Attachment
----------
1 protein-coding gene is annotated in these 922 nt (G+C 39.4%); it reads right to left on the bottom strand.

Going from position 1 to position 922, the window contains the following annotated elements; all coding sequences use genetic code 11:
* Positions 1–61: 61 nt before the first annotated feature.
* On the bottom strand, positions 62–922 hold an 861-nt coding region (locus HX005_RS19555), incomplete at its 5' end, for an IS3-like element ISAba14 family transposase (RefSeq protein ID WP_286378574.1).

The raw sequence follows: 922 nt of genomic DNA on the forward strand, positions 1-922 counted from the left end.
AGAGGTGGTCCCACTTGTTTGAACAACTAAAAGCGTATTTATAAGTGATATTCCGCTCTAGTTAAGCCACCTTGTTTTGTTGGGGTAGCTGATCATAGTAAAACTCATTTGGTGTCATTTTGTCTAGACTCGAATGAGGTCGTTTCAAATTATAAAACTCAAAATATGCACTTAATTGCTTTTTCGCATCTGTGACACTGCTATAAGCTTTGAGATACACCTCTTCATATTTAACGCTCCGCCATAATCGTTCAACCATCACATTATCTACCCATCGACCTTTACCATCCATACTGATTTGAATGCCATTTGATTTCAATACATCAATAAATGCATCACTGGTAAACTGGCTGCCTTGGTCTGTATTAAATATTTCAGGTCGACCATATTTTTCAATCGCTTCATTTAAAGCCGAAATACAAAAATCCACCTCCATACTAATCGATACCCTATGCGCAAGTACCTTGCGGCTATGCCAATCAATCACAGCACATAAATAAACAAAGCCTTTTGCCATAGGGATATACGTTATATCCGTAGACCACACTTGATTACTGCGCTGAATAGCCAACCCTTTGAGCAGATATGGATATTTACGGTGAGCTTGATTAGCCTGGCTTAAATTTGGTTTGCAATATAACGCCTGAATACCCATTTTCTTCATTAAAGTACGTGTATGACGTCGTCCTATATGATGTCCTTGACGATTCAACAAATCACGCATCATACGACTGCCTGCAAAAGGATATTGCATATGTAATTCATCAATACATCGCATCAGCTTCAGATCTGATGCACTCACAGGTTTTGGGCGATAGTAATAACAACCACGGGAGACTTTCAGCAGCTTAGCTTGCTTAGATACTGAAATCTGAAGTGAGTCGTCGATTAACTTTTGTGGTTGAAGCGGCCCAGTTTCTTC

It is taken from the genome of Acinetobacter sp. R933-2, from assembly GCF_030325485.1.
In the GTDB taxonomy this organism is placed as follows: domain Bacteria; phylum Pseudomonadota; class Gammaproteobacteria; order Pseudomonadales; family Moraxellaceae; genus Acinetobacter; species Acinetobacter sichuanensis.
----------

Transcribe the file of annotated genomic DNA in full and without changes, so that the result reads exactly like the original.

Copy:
1 protein-coding gene is annotated in these 922 nt (G+C 39.4%); it reads right to left on the bottom strand.

Going from position 1 to position 922, the window contains the following annotated elements; all coding sequences use genetic code 11:
* Positions 1–61: 61 nt before the first annotated feature.
* On the bottom strand, positions 62–922 hold an 861-nt coding region (locus HX005_RS19555), incomplete at its 5' end, for an IS3-like element ISAba14 family transposase (RefSeq protein ID WP_286378574.1).

The raw sequence follows: 922 nt of genomic DNA on the forward strand, positions 1-922 counted from the left end.
AGAGGTGGTCCCACTTGTTTGAACAACTAAAAGCGTATTTATAAGTGATATTCCGCTCTAGTTAAGCCACCTTGTTTTGTTGGGGTAGCTGATCATAGTAAAACTCATTTGGTGTCATTTTGTCTAGACTCGAATGAGGTCGTTTCAAATTATAAAACTCAAAATATGCACTTAATTGCTTTTTCGCATCTGTGACACTGCTATAAGCTTTGAGATACACCTCTTCATATTTAACGCTCCGCCATAATCGTTCAACCATCACATTATCTACCCATCGACCTTTACCATCCATACTGATTTGAATGCCATTTGATTTCAATACATCAATAAATGCATCACTGGTAAACTGGCTGCCTTGGTCTGTATTAAATATTTCAGGTCGACCATATTTTTCAATCGCTTCATTTAAAGCCGAAATACAAAAATCCACCTCCATACTAATCGATACCCTATGCGCAAGTACCTTGCGGCTATGCCAATCAATCACAGCACATAAATAAACAAAGCCTTTTGCCATAGGGATATACGTTATATCCGTAGACCACACTTGATTACTGCGCTGAATAGCCAACCCTTTGAGCAGATATGGATATTTACGGTGAGCTTGATTAGCCTGGCTTAAATTTGGTTTGCAATATAACGCCTGAATACCCATTTTCTTCATTAAAGTACGTGTATGACGTCGTCCTATATGATGTCCTTGACGATTCAACAAATCACGCATCATACGACTGCCTGCAAAAGGATATTGCATATGTAATTCATCAATACATCGCATCAGCTTCAGATCTGATGCACTCACAGGTTTTGGGCGATAGTAATAACAACCACGGGAGACTTTCAGCAGCTTAGCTTGCTTAGATACTGAAATCTGAAGTGAGTCGTCGATTAACTTTTGTGGTTGAAGCGGCCCAGTTTCTTC

It is taken from the genome of Acinetobacter sp. R933-2, from assembly GCF_030325485.1.
In the GTDB taxonomy this organism is placed as follows: domain Bacteria; phylum Pseudomonadota; class Gammaproteobacteria; order Pseudomonadales; family Moraxellaceae; genus Acinetobacter; species Acinetobacter sichuanensis.